Aidan Moffat and Malcolm Middleton

have had an eventful few weeks. First, they've been daftly denounced in sundry Scottish newspapers, as well as a TV newscast by the Lord Provost of their home town, Falkirk. Similarly, one or

two boozed-up Bairns have taken to growling at them in the street.

In addition, one of Aidan's former girlfriends has consulted Falkirk's Citizens' Advice Bureau with a view to suing him for libel. Oh, and the duo have both engaged in what I might describe, were I a brainless tabloid sleaze-trumpet, as simultaneous pre-nuptial intimacies with a new partner. Oo-er!

Talk about a media hoo-hah! Neither Aidan nor Malcolm wants to, actually. They're couthy blokes, see. They prefer to concentrate on being Britain's most tuneful bunch of dirty realist soothsayers, Arab Strap.

Everything went bonkers round Brockville when, during the recent launch of the Strappers' excellent album, Philophobia, the pair calmly told London Times pop scribe Caitlin Moran that Falkirk was as much a small-town dump as every other small-town dump. When they were away from Falkirk, they missed it. When they were there, they wanted out.

Lo and behold, from such unsensational words an enterprising local freelance hack whipped up a storm of indignation which lapped as far as the Daily Express (Shut Your Strap!).

''I now reckon all publicity is bad publicity,'' says Malcolm. ''It's not helped us. The one funny thing was seeing ourselves described as 'Scotland's next big thing' when no-one in Falkirk had ever heard of us.''

Me and yon metropolitan music-paper scribblers were quick to hear of Arab Strap, of course. Two years ago we all praised their debut waxing, The First Big Weekend. Ditto their first album, also released on Glasgow's own Chemikal Underground label, The Week Never Starts Round Here.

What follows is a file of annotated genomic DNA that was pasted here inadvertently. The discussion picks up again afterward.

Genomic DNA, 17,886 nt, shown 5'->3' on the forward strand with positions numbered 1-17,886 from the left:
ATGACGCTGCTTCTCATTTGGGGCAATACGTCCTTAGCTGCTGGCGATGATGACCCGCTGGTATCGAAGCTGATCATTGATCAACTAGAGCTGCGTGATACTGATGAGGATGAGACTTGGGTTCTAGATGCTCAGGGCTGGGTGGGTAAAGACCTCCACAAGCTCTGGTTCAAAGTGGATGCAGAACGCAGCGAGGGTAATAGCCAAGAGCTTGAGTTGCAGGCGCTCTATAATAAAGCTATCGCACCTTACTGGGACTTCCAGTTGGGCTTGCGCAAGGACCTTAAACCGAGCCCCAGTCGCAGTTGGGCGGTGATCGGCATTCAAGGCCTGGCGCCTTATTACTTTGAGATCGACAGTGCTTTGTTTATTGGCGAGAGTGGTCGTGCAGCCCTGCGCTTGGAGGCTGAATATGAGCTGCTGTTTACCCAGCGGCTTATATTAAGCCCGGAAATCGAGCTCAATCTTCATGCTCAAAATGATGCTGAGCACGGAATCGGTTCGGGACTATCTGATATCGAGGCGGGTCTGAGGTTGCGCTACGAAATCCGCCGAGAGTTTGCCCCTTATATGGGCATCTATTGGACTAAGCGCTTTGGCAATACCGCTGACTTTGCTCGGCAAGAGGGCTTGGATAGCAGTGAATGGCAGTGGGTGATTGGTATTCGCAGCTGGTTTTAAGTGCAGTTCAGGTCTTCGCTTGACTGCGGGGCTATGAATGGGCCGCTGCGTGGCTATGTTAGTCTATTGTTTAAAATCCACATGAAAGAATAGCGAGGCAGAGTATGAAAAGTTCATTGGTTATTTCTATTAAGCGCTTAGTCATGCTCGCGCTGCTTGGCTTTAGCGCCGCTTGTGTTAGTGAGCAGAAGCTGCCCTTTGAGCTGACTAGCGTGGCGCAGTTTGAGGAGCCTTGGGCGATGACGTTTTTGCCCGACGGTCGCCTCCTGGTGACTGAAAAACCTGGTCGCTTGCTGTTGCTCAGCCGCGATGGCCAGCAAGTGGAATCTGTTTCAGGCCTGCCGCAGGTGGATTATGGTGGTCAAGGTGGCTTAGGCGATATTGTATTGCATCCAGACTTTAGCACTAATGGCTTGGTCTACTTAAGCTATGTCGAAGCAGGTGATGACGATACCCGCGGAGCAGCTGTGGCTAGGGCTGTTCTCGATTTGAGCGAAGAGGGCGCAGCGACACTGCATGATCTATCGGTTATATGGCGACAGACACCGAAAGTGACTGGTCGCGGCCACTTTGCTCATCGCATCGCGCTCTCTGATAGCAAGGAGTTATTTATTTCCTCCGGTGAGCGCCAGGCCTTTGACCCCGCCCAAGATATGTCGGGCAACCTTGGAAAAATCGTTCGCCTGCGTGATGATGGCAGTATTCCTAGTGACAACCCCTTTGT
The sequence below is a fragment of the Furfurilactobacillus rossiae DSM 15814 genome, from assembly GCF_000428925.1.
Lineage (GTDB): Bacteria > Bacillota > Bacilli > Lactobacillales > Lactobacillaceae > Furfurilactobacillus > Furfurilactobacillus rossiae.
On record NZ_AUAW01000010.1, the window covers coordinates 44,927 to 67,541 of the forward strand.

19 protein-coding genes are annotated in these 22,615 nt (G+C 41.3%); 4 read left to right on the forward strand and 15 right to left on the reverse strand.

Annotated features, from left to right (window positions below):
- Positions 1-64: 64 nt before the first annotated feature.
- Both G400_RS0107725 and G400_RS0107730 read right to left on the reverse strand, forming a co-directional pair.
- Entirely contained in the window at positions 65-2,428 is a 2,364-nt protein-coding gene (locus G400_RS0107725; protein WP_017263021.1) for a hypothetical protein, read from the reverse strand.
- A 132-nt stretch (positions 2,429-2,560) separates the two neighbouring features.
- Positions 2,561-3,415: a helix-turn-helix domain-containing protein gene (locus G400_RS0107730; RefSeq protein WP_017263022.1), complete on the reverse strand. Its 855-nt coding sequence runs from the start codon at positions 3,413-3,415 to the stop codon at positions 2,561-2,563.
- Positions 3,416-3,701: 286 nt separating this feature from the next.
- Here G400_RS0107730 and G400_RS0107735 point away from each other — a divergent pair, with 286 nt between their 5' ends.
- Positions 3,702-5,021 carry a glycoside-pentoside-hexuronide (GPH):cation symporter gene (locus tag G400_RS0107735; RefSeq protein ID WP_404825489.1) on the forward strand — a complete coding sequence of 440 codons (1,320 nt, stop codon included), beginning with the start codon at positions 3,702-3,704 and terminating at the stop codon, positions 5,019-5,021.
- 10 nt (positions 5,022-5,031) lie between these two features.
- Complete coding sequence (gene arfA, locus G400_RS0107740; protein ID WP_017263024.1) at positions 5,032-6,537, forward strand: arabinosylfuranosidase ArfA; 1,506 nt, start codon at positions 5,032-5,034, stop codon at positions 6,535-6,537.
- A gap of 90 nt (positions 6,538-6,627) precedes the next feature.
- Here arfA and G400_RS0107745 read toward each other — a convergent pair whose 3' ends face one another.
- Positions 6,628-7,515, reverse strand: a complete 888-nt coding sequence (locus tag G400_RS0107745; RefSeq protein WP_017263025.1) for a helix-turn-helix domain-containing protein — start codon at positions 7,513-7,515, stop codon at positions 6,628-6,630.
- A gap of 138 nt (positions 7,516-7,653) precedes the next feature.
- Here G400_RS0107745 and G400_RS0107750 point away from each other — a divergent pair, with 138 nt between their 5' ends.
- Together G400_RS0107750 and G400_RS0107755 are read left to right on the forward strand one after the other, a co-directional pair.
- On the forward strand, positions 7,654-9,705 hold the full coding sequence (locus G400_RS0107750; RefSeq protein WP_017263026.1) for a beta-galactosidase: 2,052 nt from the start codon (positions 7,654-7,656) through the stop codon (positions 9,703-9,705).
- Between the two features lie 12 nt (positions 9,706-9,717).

Sadly, however, Arab Strap's fairweather champions in the London press have recently begun tarring them with the same brush they're rightly using on Irvine Welsh. Mucky-mouthed Scottish whingers, these erstwhile fans now sneer.

''We're easy to take the piss out of,'' says Aidan. ''The disappointing thing is that it's never done funnily or cleverly enough. I actually think we're only beginning to find a recognisable Arab Strap style.

''So before the papers get stuck in, they should wait till we've developed drink and drugs addictions, been through rehab, found God, broken up, re-formed, toured . . . when we've come out of the other side of the rock'n'roll tunnel.''

Next spring Arab Strap tunnel from one side of the recordbiz to the other: from hip indie label to faceless corporate entities. ''Our Chemikal Underground contract ends in September and we've got engaged to a bigger label. We've slept

with them, but the wedding's not set.

''We had to make the leap of faith. Some indie kids might be put off, but hopefully people are into the band, not simply a label.''

Future plans? Touring America and Europe within the next three months. Playing at T In The Park. ''Playing in a tent can be difficult if, like us, you've mostly got quiet songs,'' says Malcolm. ''It's off-putting to hear folk talk all the way through. We need an attentive audience.''

Who's maybe suing you?

''An un-named girl who believes she's the subject of a song on the new LP - which she is,'' says Aidan. ''I've never told a lie in any song.''

Let Arab Strap have their honest say. You'll enjoy learning a great deal from them.